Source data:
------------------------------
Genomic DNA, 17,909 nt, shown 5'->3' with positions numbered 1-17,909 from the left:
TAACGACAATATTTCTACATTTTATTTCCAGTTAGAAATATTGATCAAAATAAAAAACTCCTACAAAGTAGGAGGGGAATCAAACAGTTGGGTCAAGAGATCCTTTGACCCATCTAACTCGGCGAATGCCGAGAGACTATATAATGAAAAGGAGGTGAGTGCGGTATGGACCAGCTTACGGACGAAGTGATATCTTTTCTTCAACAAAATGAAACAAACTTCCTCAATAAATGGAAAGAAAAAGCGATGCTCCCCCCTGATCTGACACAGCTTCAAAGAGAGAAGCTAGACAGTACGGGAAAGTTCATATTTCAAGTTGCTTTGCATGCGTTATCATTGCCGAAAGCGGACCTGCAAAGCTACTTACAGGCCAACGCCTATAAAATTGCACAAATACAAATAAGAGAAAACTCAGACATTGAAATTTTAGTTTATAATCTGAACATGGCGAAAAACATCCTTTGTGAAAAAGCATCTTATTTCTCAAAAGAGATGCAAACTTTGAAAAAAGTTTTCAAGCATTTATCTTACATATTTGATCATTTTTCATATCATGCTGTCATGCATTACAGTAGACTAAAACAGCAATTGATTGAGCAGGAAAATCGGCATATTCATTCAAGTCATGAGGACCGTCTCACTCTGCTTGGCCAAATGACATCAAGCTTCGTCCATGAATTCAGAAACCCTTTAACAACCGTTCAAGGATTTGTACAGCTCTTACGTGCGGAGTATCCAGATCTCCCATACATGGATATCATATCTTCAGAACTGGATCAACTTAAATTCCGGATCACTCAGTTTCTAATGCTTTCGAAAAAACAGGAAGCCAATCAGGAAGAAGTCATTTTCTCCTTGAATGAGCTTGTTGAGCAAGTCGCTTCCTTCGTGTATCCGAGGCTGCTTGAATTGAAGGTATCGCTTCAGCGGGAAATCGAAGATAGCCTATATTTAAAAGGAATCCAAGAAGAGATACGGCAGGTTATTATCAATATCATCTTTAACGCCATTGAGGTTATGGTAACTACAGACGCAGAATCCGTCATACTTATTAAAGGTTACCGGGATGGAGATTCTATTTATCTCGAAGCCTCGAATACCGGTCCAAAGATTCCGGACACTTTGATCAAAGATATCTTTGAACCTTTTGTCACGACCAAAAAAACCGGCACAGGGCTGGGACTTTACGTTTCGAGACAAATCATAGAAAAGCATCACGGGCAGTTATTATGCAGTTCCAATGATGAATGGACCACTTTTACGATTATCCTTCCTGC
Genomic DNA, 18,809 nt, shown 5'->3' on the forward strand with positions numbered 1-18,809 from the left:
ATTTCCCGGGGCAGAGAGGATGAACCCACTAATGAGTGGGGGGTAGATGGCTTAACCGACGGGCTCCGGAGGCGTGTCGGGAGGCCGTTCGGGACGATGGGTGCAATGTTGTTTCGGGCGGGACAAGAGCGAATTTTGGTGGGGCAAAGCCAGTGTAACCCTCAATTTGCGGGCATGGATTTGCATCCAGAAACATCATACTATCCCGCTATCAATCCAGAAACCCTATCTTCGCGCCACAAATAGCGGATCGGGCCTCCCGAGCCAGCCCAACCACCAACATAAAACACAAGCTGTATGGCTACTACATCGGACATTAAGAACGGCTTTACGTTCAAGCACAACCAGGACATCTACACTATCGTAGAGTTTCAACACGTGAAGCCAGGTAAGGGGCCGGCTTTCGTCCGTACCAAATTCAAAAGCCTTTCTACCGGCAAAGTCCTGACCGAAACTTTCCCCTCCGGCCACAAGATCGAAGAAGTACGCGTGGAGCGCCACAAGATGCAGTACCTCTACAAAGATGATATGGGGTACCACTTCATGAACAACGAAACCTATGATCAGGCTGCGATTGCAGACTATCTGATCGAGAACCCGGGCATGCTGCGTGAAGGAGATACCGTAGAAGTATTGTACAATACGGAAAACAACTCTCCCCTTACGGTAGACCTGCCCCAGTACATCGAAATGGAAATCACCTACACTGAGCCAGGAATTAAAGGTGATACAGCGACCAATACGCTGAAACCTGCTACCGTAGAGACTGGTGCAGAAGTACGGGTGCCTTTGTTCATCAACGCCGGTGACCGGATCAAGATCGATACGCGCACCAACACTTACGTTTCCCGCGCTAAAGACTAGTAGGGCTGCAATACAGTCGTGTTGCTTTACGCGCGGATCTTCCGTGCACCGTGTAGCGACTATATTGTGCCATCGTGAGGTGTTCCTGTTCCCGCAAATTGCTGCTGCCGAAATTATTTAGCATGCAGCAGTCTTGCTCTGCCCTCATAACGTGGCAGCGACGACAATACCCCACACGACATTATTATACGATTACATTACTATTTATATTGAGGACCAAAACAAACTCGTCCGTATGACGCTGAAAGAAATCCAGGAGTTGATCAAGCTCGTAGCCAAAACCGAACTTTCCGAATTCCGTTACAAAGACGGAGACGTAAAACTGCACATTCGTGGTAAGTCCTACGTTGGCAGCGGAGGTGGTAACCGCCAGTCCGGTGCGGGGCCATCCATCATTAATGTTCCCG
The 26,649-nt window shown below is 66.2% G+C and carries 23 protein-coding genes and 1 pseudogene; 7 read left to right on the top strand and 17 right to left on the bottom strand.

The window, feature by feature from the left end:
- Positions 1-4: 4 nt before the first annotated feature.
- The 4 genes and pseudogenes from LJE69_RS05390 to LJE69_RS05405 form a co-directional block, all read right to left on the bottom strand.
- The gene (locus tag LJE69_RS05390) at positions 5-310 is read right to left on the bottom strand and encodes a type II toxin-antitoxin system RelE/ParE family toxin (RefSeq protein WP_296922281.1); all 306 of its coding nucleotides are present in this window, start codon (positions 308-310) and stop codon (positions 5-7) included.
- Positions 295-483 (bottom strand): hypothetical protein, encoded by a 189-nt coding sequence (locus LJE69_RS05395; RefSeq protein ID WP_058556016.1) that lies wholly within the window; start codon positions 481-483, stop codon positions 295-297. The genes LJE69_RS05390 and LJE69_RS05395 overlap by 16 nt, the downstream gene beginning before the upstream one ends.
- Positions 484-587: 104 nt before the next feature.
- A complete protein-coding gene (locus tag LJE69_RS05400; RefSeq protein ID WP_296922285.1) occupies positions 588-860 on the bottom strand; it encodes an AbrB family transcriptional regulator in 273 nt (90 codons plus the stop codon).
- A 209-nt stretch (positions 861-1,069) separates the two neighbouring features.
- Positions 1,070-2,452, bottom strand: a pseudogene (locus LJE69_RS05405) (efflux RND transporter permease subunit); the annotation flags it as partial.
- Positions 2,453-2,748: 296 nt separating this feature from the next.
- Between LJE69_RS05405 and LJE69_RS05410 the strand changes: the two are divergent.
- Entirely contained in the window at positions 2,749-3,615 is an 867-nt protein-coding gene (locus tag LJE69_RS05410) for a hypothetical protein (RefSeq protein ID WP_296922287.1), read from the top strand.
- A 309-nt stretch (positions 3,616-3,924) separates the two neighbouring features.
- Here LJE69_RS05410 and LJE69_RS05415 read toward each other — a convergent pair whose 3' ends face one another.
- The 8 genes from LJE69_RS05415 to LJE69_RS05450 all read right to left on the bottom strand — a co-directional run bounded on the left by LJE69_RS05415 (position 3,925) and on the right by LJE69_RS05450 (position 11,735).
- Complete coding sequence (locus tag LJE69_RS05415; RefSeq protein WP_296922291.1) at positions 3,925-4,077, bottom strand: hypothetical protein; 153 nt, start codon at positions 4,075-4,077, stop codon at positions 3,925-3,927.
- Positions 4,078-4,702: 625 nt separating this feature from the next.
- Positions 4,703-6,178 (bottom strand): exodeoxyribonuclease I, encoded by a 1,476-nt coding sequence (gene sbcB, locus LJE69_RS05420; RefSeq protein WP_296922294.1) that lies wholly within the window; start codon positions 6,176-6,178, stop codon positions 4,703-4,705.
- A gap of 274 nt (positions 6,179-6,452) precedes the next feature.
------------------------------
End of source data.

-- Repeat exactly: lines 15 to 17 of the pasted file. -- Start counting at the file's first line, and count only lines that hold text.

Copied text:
- Positions 2,453-2,748: 296 nt separating this feature from the next.
- Between LJE69_RS05405 and LJE69_RS05410 the strand changes: the two are divergent.
- Entirely contained in the window at positions 2,749-3,615 is an 867-nt protein-coding gene (locus tag LJE69_RS05410) for a hypothetical protein (RefSeq protein ID WP_296922287.1), read from the top strand.